Set up device-free times and zones. If you're not careful, devices can spill over into all aspects of your family's life, especially if you're basically doing everything online. Lean into downtime by making some spots in your home off-limits to tech. This gives everyone a needed break -- and a moment to think more deeply about what devices are good for and what they're not so good for. Your kids may appreciate the structure, and you can spin tech-free time as a family value.
Say: "Technology allows us to do so much, but downtime is important for our family to connect without devices and be able to enjoy a dedicated place where you don't have to be 'on'."

To care for their emotional well-being

Plan for check-ins and device spot checks. Last year, you may have worried about your kid socializing online. This year, it's a relief they can use Zoom, Messenger, and even games to socialize with friends they can't see in person. But relationships -- especially in the tender tween years -- can be tough to navigate when they're happening solely through text and video chat. Check in on their social lives, learn what tools they're using, and discuss the environments in which they're interacting. Help them think through any trouble spots and what they might do -- say, mute a problematic friend for a while -- to avoid drama. By showing interest, you give them openings to share any challenges.
Say: "What's happening with your friends? Has there been any drama? I'm happy to help you think through how to handle any issues."

To stay healthy

Get some physical activity -- away from screens. It doesn't have to be every day, but make sure you're achieving a balance of online and offline activities throughout the week. You can incorporate physical activity into your family time or let your kid be in charge of their own exercise. Try Simon says, friendly races, silly walks, or calisthenics.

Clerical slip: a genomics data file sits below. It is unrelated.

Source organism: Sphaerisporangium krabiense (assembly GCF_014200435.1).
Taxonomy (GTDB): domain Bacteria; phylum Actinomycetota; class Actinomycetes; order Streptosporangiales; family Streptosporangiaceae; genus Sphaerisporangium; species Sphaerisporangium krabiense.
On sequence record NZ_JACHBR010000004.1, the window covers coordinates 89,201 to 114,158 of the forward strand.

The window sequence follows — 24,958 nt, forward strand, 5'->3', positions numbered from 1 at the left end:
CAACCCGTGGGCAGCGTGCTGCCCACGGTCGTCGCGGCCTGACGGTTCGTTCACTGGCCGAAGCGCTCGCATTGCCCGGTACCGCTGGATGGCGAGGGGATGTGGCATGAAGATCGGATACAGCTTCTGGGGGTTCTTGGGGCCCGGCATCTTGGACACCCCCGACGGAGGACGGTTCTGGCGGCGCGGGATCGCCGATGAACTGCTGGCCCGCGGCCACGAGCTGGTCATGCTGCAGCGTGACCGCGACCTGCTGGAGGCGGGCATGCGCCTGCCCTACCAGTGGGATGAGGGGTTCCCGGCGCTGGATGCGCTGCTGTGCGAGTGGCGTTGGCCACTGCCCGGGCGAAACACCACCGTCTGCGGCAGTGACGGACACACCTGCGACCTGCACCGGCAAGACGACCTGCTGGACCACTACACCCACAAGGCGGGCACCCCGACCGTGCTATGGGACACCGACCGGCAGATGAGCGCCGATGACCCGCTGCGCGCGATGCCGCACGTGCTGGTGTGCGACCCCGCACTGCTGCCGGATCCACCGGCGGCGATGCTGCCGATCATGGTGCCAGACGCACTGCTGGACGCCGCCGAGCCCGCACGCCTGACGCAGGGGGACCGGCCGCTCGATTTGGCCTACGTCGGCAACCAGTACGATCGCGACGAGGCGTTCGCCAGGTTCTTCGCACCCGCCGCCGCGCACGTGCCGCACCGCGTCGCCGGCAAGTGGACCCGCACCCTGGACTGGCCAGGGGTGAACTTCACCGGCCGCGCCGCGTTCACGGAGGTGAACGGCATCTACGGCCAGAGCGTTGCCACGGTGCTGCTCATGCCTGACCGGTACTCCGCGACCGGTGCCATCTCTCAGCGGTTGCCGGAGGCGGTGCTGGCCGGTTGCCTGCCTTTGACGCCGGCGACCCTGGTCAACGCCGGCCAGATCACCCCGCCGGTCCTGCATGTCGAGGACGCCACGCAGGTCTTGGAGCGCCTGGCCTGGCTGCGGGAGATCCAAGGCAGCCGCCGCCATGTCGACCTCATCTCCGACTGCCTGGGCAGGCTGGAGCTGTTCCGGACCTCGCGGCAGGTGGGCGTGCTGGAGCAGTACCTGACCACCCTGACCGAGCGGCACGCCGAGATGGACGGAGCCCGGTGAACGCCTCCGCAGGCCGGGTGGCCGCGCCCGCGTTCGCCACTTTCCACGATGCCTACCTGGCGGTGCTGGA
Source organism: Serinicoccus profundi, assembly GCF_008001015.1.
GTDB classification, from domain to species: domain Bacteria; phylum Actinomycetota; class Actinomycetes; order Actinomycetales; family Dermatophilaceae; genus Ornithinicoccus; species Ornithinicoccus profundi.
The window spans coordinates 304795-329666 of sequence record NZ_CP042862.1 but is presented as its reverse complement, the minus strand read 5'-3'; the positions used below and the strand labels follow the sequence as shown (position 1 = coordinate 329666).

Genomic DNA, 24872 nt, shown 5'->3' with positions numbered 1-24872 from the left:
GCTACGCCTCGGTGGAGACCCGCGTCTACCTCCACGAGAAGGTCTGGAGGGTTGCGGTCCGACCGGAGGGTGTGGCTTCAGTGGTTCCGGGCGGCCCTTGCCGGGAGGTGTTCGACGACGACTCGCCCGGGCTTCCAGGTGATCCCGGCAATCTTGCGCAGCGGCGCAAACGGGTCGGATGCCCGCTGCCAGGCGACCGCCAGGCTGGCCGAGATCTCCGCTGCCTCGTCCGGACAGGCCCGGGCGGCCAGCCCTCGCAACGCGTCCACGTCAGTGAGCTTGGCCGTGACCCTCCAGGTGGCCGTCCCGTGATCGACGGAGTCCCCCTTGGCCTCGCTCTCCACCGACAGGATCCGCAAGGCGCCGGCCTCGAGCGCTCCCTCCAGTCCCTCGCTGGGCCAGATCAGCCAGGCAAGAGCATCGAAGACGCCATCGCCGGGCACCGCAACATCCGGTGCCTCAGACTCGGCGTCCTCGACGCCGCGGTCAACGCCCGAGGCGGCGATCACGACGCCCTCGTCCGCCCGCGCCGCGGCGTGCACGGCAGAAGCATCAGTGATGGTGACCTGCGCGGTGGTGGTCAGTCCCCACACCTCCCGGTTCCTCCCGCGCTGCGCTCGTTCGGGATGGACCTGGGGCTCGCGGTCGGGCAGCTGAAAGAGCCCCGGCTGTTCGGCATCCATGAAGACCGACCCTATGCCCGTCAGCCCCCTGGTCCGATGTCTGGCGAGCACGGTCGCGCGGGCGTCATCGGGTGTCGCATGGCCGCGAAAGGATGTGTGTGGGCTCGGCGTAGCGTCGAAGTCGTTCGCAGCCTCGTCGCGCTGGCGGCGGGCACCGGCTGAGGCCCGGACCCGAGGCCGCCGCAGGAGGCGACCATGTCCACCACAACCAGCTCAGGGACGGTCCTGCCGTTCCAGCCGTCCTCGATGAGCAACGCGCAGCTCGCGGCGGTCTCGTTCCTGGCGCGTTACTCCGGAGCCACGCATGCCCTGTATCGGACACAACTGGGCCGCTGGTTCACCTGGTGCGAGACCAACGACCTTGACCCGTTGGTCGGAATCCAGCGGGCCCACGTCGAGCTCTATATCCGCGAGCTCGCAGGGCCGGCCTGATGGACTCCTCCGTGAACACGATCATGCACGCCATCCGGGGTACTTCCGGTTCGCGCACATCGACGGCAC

Say: "What's your favorite physical activity? Teach me the latest dance moves. Race me to the end of the block. Can you hop on one foot twenty times? For every correct answer in your math packet, do ten push-ups."

© Common Sense Media. All rights reserved.

Related Resources

All Resources
Are some types of screen time better than others?

Are some types of screen time better than others?

For sure. There's a huge difference between an hour spent shooting zombies in Zombie Duck Hunt and an hour spent learning vocabulary from a smartphone app or composing music online. That's not to say that...

How do I put a stop to screen time (turn off the TV or take the phone away) without causing a meltdown?

How do I put a stop to screen time (turn off the TV or take the phone away) without causing a meltdown?

Helping kids regulate their own media use is an ongoing process, and along the way you're likely to experience some struggles when it's time to turn off the TV or any other digital device. Try the tips below when...

How Much Screen Time is OK for My Kid?

How Much Screen Time is OK for My Kid?

Kids are spending more time with screen media -- and at younger ages -- than ever before. In an effort to help families curb kids' use, groups such as the American Academy of Pediatrics (AAP) and the World Health Organization (WHO) have...